Darin Vasche wandered along the creek humming to himself. He was wearing rubber boots, jeans, a tattered t-shirt he got from his older brother, and a red nylon jacket.
It was sometime after three in the afternoon. He had gotten home from school, then wandered into the wooded gully behind his house with his dog. He was in search of adventure.
On this day, Darin pretended he was lost. There had been some terrible accident and he was now alone in a vast wilderness. He had nothing but the Swiss Army knife in his pocket and the clothes on his back. He was going to survive.
The first thing he thought he should do was find food. He hoped to spear some fish that swam in the creek. He found a sapling, cut it down, then whittled the end into a spear. He then crouched on one bank of the creek and waited.
Five minutes later he decided he wasn't so hard up for food. Shelter was the next matter of business. He thought he might want a "lean to" hut, and went to work. He found some solid sticks with the right sorts of branch crooks. Even with stopping to play with various bugs, construction progressed.
He spotted his dog wandering by, wagging its tail. It had something in its mouth.
"Hey Bobo. What'cha got there?" Darin wandered over to the dog. It dropped what it was carrying. There, lying at their feet, was a little fuzzy gray rabbit. It was still very young, probably only a month or two old. After having fallen out of the dog's mouth on its side, it rolled over onto its feet and tucked its ears back.
"Awww..." Darin said and picked it up. It huddled in his cupped hands. "Are you hurt?" It looked okay. A little shocked, maybe.
Darin sat in the tall grass along the creek and pet the rabbit for a while. It's fur was wet and matted from being in the dog's mouth. Bobo sat nearby, watching and waiting to get his toy back.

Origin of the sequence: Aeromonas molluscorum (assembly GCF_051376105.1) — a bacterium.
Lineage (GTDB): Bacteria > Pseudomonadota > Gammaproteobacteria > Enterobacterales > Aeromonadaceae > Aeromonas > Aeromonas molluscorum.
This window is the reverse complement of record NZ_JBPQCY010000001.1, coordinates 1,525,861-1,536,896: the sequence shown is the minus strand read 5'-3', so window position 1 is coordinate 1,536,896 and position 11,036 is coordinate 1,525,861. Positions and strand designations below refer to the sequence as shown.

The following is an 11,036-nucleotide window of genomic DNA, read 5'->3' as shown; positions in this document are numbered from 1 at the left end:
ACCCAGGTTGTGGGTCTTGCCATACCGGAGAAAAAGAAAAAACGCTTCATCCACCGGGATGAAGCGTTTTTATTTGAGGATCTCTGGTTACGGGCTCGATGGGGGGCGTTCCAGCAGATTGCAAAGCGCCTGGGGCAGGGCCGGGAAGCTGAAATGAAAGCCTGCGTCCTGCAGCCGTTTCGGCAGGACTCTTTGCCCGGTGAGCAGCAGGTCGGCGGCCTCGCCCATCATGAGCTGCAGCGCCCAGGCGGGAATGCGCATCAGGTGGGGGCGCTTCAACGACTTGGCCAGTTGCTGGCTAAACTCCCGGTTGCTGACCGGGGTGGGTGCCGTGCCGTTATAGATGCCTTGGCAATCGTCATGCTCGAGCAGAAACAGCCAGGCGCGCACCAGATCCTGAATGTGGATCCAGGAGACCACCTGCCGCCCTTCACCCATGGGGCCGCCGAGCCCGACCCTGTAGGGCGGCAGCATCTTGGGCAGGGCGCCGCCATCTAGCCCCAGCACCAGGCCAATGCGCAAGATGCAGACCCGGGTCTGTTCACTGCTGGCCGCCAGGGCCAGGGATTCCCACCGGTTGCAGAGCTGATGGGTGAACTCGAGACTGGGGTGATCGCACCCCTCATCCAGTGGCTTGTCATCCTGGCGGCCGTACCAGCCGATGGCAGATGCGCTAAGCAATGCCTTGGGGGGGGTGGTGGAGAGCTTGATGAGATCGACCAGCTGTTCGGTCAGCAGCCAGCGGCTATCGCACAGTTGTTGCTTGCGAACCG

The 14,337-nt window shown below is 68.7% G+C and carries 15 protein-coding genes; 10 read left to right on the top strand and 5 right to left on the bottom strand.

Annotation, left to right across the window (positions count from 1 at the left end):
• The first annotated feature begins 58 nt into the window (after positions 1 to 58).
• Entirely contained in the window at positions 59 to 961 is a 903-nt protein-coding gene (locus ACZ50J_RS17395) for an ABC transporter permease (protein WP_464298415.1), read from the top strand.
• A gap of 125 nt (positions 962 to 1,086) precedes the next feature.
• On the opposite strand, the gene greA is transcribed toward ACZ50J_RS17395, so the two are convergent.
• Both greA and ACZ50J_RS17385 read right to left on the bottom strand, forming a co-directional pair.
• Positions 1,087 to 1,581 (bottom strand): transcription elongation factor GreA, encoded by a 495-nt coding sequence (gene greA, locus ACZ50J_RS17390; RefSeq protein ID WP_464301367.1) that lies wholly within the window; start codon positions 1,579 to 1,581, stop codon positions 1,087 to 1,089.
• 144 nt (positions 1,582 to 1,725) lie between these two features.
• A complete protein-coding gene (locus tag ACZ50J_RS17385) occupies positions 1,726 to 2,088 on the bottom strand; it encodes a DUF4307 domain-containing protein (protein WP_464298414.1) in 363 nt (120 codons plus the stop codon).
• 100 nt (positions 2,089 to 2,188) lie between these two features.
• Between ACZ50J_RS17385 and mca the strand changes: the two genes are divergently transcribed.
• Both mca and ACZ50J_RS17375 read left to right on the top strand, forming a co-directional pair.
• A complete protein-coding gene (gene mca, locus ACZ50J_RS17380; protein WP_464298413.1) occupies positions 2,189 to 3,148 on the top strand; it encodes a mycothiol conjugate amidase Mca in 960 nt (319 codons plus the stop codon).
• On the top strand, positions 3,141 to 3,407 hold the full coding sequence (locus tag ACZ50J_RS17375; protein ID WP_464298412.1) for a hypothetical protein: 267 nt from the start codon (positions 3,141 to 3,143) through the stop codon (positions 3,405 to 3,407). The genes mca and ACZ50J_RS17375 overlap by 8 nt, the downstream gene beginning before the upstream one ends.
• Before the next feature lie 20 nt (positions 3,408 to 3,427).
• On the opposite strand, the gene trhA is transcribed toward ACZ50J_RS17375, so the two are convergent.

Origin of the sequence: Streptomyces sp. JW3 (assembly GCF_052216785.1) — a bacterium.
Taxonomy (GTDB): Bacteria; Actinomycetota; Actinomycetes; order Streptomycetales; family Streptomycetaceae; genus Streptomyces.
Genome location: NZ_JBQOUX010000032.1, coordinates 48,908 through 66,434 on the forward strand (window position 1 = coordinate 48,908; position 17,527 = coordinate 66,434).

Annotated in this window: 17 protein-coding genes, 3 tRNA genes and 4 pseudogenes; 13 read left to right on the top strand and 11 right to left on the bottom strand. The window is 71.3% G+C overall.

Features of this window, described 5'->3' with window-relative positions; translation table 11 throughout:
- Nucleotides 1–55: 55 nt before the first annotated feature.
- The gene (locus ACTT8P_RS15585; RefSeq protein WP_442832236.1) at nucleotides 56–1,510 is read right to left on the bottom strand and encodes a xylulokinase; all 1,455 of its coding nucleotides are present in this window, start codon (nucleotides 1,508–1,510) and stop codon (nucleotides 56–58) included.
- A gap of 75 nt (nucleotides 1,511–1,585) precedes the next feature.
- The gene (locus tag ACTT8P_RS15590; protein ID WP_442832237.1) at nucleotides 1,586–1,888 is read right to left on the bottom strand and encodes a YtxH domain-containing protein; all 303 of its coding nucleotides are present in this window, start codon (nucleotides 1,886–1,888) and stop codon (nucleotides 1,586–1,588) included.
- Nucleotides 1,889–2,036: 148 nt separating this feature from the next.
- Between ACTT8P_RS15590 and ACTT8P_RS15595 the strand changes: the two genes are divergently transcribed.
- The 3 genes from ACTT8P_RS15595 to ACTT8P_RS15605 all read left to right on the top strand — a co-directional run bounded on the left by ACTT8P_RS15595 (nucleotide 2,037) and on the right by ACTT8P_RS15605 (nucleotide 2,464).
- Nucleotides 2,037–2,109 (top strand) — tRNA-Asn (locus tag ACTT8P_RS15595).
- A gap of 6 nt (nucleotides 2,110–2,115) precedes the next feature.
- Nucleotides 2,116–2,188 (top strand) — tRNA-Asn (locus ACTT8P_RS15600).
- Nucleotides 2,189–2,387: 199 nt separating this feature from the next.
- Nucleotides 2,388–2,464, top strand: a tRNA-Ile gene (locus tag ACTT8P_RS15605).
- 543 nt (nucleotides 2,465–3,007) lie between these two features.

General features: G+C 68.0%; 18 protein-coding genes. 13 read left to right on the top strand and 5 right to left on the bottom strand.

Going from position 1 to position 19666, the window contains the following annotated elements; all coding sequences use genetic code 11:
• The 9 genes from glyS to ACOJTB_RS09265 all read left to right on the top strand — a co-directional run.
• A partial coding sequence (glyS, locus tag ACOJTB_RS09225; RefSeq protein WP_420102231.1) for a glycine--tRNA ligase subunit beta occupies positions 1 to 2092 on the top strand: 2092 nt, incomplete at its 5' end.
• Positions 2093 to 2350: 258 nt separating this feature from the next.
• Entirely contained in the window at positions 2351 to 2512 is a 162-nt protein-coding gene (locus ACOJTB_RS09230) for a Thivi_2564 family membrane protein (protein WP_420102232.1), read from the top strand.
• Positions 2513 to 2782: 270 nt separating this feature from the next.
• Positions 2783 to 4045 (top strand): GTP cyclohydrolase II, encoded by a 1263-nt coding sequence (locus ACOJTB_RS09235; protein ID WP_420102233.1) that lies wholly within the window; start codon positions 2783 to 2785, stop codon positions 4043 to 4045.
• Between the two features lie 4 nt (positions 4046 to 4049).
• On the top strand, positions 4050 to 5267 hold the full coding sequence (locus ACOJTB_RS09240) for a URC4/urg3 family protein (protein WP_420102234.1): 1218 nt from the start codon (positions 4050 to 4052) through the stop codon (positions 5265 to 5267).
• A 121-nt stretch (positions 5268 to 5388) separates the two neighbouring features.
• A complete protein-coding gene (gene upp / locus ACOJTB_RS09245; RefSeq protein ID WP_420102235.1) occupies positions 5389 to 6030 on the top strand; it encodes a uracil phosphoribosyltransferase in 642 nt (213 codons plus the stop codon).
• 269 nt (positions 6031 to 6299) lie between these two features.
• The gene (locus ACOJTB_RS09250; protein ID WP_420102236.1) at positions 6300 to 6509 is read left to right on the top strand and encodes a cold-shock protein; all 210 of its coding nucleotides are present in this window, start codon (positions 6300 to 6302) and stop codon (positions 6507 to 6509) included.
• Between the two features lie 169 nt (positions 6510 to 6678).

"Well at least I'm not all alone out here in the wilderness," Darin said to the rabbit. The fantasy continued. He would build himself a house in a tree, like the Swiss Family Robinson. He would have all sorts of wild animals running around. They would be his pets and he would play with them whenever he liked. It wasn't a lonely dream. He liked it a lot.
"I'll take care of you, bunny. We'll be good friends," he said, and tucked the rabbit into his jacket pocket. He got up and began walking back along the creek toward his house. He spotted a fish swimming against the current near the bank. He picked up a stone, paused a few moments to take aim, then threw it. The loud splash made him close his eyes. When he opened them again, the fish was gone. He crouched by the creek again for a while with a handful of stones, waiting for more fish to appear. None did.
He started towards home again, thinking about his new pet in his pocket. He thought about having his dad build a little cage for it with wood and chicken wire. It would have straw in it and a little bowl of water. He would go out early ever morning with lettuce and carrots and feed it. He would lie there and watch it eat. Then maybe they would play.
He had come out of the woods and left the creek, heading across the field to his house. It was late in August and the corn was much higher than he was. He felt like he was in a jungle. He was in the war his dad was in, and he had to sneak through the tropical plants with his rabbit. The enemy wanted the bunny because it was real smart. It could tell his side how to make peace. The enemy didn't want that. They wanted to beat his team.
About 45 minutes later, Darin popped out of the corn field next to his house. He had made it without being caught. There were some close calls with the enemy's guard dog. Luckily he was quiet enough not to make it bark.
He saw his mother next to the house, hanging laundry. He ran to her.
"Hey mom! Guess what I found!" He beamed.
"What did you find, little man?" She seemed somewhat concerned. He had brought plenty of strange things home before.
"Look!" He stuffed his fist into his pocket and fished for the rabbit. He got his hand around it, pulled it out, then displayed it in cupped hands. He saw the look on her face. She looked sad.
"Awwww..." she said.
"Yeah, isn't it..." Darin never finished. He looked in his hands at his new friend. The rabbit was dead.